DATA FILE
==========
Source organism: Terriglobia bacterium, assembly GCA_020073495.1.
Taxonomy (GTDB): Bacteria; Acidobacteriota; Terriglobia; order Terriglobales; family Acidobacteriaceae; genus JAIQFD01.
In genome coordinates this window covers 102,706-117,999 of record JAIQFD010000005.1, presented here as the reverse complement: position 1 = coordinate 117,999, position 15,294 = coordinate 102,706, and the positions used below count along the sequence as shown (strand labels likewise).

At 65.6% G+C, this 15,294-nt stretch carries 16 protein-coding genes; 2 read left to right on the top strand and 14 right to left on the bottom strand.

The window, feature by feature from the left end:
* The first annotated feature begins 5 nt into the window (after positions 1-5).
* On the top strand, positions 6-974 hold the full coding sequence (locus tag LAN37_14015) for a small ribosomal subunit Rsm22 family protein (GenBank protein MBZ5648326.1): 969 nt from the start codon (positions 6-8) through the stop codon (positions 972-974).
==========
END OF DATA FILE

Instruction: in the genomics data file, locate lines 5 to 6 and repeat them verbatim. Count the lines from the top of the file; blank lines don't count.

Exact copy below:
The window, feature by feature from the left end:
* The first annotated feature begins 5 nt into the window (after positions 1-5).